Mitsubishi Fuso to Launch 'World's 1st' Electric Truck in Japan (2)
The battery, motor, inverter, etc, which are the main components of the electric truck, are procured from European, South Korean and the US companies. The capacity of the Li-ion battery (the most important component) is 66kWh per truck. It is realized by connecting six 11kWh battery packs.
Two longitudinally-arranged battery packs are located on each of the right and left sides between the front and rear wheels. The remaining two packs are stacked in the center front part of the vehicle to secure a place for a motor. Mitsubishi Fuso will change the number of battery packs in accordance with the demands in each market. As a result, it becomes easier to adjust drive range, vehicle price, etc.
The battery cells are purchased from South Korea-based SK innovation Co Ltd. They are assembled into modules, packs, etc at Germany-based Deutsche Accumotive GmbH & Co KG, a battery manufacturer affiliated with the Daimler group. The number of cells is 100 per pack and 600 per truck.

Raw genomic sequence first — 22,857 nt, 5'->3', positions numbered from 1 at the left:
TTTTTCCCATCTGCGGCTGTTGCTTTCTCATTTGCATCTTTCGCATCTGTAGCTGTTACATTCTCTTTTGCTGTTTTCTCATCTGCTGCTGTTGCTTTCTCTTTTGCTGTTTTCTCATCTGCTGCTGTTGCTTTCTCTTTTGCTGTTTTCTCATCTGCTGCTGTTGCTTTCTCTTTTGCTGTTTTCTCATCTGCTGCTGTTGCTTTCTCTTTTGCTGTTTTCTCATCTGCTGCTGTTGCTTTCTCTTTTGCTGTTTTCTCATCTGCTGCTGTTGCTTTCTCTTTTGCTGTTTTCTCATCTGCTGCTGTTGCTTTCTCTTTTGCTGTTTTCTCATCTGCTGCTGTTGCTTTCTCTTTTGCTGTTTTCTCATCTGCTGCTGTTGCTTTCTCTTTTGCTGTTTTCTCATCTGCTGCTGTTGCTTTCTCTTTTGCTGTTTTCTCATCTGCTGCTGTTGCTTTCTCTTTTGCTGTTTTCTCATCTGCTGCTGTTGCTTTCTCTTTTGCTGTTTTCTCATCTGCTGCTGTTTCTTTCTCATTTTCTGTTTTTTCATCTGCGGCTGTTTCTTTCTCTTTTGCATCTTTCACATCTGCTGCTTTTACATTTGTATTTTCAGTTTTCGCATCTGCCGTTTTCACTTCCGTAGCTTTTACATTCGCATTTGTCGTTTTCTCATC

Battery shared with Mercedes-Benz PHEVs
For the eCanter, a pouch-type cell was employed. There were other candidates such as the "18650" cell (diameter: 18mm, length: 65.0mm), which was employed by Tesla Inc and is used for consumer products in large quantities, and angular cells. However, in consideration of the Daimler group's global procurement, the pouch-type cell is competitive, Mitsubishi Fuso said.
The battery pack of the eCanter will also be used for the "S Class PHEV" and "GLE PHEV" plug-in hybrid vehicles (PHEVs), which are scheduled to be mass-produced under the Mercedes-Benz brand. Mitsubishi Fuso considers that, if the production volume increases and it becomes possible to design a battery pack only for the truck, the number of batteries per truck can be increased.
For the eCanter, "CHAdeMO," a mainstream charging method used in Japan, was employed. It takes about 11 hours to charge the truck in the case of normal charging (voltage: 200V) and about 1.5 hours in the case of rapid charging.